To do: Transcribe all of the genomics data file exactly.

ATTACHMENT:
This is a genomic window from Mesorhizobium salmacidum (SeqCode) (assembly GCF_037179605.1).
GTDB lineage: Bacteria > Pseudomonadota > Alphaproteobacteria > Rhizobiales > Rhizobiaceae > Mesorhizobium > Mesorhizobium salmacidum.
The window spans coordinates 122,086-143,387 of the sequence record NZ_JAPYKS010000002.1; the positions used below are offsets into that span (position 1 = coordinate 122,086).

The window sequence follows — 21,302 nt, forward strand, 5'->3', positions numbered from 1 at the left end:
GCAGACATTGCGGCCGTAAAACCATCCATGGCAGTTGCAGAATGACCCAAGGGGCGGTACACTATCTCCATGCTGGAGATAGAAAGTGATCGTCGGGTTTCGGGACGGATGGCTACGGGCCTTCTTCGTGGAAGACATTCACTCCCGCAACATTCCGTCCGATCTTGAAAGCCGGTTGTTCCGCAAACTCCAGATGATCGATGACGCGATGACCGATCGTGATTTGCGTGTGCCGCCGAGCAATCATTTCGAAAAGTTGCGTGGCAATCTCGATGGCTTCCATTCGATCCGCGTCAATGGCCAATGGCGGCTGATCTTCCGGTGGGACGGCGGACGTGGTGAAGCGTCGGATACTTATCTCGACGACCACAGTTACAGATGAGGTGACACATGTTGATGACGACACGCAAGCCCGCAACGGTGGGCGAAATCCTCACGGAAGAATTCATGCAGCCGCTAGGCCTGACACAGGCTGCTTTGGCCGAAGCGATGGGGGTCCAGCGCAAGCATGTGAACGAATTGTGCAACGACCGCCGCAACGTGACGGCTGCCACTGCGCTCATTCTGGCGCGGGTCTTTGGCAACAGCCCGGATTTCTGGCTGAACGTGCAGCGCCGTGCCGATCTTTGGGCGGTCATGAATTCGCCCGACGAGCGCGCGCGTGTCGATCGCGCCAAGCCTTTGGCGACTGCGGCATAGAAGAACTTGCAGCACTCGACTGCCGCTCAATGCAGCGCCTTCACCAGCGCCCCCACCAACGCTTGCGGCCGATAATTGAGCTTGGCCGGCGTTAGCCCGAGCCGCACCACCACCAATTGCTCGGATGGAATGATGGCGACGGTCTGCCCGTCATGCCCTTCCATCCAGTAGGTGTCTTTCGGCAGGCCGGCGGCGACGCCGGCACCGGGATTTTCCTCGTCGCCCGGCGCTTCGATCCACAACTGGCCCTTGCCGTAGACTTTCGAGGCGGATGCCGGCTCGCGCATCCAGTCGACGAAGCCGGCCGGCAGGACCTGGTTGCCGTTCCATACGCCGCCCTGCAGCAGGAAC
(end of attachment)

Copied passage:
This is a genomic window from Mesorhizobium salmacidum (SeqCode) (assembly GCF_037179605.1).
GTDB lineage: Bacteria > Pseudomonadota > Alphaproteobacteria > Rhizobiales > Rhizobiaceae > Mesorhizobium > Mesorhizobium salmacidum.
The window spans coordinates 122,086-143,387 of the sequence record NZ_JAPYKS010000002.1; the positions used below are offsets into that span (position 1 = coordinate 122,086).

The window sequence follows — 21,302 nt, forward strand, 5'->3', positions numbered from 1 at the left end:
GCAGACATTGCGGCCGTAAAACCATCCATGGCAGTTGCAGAATGACCCAAGGGGCGGTACACTATCTCCATGCTGGAGATAGAAAGTGATCGTCGGGTTTCGGGACGGATGGCTACGGGCCTTCTTCGTGGAAGACATTCACTCCCGCAACATTCCGTCCGATCTTGAAAGCCGGTTGTTCCGCAAACTCCAGATGATCGATGACGCGATGACCGATCGTGATTTGCGTGTGCCGCCGAGCAATCATTTCGAAAAGTTGCGTGGCAATCTCGATGGCTTCCATTCGATCCGCGTCAATGGCCAATGGCGGCTGATCTTCCGGTGGGACGGCGGACGTGGTGAAGCGTCGGATACTTATCTCGACGACCACAGTTACAGATGAGGTGACACATGTTGATGACGACACGCAAGCCCGCAACGGTGGGCGAAATCCTCACGGAAGAATTCATGCAGCCGCTAGGCCTGACACAGGCTGCTTTGGCCGAAGCGATGGGGGTCCAGCGCAAGCATGTGAACGAATTGTGCAACGACCGCCGCAACGTGACGGCTGCCACTGCGCTCATTCTGGCGCGGGTCTTTGGCAACAGCCCGGATTTCTGGCTGAACGTGCAGCGCCGTGCCGATCTTTGGGCGGTCATGAATTCGCCCGACGAGCGCGCGCGTGTCGATCGCGCCAAGCCTTTGGCGACTGCGGCATAGAAGAACTTGCAGCACTCGACTGCCGCTCAATGCAGCGCCTTCACCAGCGCCCCCACCAACGCTTGCGGCCGATAATTGAGCTTGGCCGGCGTTAGCCCGAGCCGCACCACCACCAATTGCTCGGATGGAATGATGGCGACGGTCTGCCCGTCATGCCCTTCCATCCAGTAGGTGTCTTTCGGCAGGCCGGCGGCGACGCCGGCACCGGGATTTTCCTCGTCGCCCGGCGCTTCGATCCACAACTGGCCCTTGCCGTAGACTTTCGAGGCGGATGCCGGCTCGCGCATCCAGTCGACGAAGCCGGCCGGCAGGACCTGGTTGCCGTTCCATACGCCGCCCTGCAGCAGGAAC